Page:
A recent poll indicated that roughly one-fifth of Russians want to “eliminate” gay and lesbian individuals from society. In a poll conducted by the Russian LGBT Network — a Russian queer advocacy group — 56 percent of LGBTQ respondents said they had been subjected to psychological abuse, and disturbing reports of state-sanctioned detention and torture of gay and bisexual men in Chechnya, a semi-autonomous Russian region, have surfaced in recent years.
Considering this, it was no surprise that most of my gay friends refused to come on vacation with me to Russia. In our everyday, gay people don’t march around with a gay Pride flag so homophobic Russians would probably never be able to tell which tourists are gay. However, many LGBTQ people will never travel to Russia or any other homophobic country for one logical reason: Fear.
Unfortunately, many exotic locations abroad are dangerous territory for the LGBTQ community to be in. Physical safety isn’t guaranteed in countries like Nigeria, Iran, Brunei and Saudi Arabia where same-sex relationships are punishable by the death penalty. Not to mention the numerous transgender people who’ve been detained and refused entry to similar countries — even when it’s only been a layover! However, an alternative reason why someone may refuse to vacation in a homophobic country is having a conscience.
When you pay for accommodation, nights out and sightseeing tours, your money doesn’t just reach the hotel staff and waiters pockets — you’re also financially supporting that country’s government. Money talks so not giving homophobic countries tourism puts pressure on them. Ethically, why would anybody ever want to support a country through tourism that treats their LGBTQ community like dirt? Homophobia shouldn’t be shrugged off simply as a local “culture.”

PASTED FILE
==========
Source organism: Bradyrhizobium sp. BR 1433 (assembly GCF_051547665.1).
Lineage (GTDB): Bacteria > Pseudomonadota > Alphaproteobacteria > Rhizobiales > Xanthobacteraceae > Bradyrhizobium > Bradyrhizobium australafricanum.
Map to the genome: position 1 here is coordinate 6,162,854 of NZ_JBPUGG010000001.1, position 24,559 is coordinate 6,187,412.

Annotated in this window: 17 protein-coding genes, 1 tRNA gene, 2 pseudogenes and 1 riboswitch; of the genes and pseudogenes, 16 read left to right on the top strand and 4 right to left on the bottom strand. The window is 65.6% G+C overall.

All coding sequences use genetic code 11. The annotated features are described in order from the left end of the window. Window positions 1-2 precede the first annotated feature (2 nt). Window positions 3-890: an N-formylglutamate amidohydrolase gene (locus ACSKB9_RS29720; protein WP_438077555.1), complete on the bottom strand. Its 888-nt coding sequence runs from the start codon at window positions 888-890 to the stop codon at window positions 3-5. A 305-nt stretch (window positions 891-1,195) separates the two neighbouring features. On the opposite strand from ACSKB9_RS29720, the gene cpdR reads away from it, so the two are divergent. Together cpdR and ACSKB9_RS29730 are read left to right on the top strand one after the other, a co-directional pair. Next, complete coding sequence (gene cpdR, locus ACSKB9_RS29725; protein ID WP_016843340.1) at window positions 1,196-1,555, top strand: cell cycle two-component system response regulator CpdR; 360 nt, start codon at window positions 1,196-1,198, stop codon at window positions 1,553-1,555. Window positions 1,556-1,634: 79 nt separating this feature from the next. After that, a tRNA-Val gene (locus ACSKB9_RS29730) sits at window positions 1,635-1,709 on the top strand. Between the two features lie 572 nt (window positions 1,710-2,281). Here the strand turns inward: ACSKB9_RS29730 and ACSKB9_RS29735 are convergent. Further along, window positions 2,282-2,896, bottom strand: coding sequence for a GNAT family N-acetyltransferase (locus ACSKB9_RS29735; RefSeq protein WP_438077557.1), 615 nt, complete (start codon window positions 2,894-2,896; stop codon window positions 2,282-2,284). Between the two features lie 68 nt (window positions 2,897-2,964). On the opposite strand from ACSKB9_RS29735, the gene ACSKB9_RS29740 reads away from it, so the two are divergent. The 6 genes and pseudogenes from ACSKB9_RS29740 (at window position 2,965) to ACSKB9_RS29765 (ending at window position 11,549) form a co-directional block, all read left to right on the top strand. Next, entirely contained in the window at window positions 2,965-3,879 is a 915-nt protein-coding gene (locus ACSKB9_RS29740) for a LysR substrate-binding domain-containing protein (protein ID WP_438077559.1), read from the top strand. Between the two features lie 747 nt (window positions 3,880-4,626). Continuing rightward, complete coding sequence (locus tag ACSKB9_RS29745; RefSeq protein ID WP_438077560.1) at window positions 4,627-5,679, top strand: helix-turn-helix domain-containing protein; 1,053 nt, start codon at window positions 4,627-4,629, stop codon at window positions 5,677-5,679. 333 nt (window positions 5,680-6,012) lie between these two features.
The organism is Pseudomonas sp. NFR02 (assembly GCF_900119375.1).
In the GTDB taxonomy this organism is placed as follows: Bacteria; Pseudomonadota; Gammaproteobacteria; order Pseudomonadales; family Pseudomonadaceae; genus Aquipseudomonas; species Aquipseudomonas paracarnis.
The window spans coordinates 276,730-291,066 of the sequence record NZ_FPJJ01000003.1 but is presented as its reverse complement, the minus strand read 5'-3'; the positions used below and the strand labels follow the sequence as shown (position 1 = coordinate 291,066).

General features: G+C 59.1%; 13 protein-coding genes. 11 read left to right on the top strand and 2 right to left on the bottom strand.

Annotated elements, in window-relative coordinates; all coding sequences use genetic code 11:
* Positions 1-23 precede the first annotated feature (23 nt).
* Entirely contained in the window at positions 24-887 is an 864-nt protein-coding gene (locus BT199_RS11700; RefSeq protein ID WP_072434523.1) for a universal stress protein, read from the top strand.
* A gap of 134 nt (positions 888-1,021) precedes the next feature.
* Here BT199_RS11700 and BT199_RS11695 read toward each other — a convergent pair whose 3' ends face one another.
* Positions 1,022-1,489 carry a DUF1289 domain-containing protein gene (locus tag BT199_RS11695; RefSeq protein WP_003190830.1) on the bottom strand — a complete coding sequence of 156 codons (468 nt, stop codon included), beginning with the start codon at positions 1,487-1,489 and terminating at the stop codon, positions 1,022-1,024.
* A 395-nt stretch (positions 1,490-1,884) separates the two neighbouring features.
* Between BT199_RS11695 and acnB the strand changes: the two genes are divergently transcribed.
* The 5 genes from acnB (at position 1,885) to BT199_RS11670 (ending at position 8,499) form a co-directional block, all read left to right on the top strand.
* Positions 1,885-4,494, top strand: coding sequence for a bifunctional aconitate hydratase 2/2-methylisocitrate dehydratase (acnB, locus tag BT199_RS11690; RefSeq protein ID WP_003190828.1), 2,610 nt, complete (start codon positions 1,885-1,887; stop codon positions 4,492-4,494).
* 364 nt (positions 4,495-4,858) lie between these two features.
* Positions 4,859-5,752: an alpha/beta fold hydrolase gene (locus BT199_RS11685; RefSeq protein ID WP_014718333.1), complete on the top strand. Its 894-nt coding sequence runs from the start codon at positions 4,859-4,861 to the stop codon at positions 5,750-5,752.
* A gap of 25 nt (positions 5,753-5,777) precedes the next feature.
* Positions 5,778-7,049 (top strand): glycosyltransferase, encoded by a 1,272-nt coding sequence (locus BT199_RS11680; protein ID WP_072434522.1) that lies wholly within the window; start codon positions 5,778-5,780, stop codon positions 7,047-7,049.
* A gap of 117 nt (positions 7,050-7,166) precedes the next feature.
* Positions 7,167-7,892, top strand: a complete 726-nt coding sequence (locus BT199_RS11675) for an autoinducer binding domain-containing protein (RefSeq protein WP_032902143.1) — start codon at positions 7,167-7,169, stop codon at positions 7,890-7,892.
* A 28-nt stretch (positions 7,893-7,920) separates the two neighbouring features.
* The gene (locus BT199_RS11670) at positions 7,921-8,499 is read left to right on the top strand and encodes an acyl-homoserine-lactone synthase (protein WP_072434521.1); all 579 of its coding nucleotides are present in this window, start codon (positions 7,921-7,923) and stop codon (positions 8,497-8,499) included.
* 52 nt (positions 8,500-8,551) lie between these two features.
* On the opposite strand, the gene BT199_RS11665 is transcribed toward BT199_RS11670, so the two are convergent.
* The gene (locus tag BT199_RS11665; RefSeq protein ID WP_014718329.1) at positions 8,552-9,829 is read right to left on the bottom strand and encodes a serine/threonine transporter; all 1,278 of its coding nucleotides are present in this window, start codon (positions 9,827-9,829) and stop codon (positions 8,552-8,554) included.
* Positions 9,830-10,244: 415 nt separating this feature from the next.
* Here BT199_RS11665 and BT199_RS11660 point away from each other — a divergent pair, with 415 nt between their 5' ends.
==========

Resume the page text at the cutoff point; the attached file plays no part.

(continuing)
Other LGBTQ people firmly embrace the right to go anywhere they choose, and that choosing to go gives them power. Homophobic countries still have closeted LGBTQ folks living there running underground gay spaces and groups. Is turning our back on the wonderful people and beautiful culture of a new place turning our back on their gay community too? There are countries where gay marriage is legal and trans rights are progressive, but abortion laws remain backwards. Do we boycott these countries too? And, how do we collectively define what a homophobic country is? Is legalizing gay marriage a requisite? Gay marriage is still illegal in Thailand when it is one of the most gay and trans-friendly countries in the world.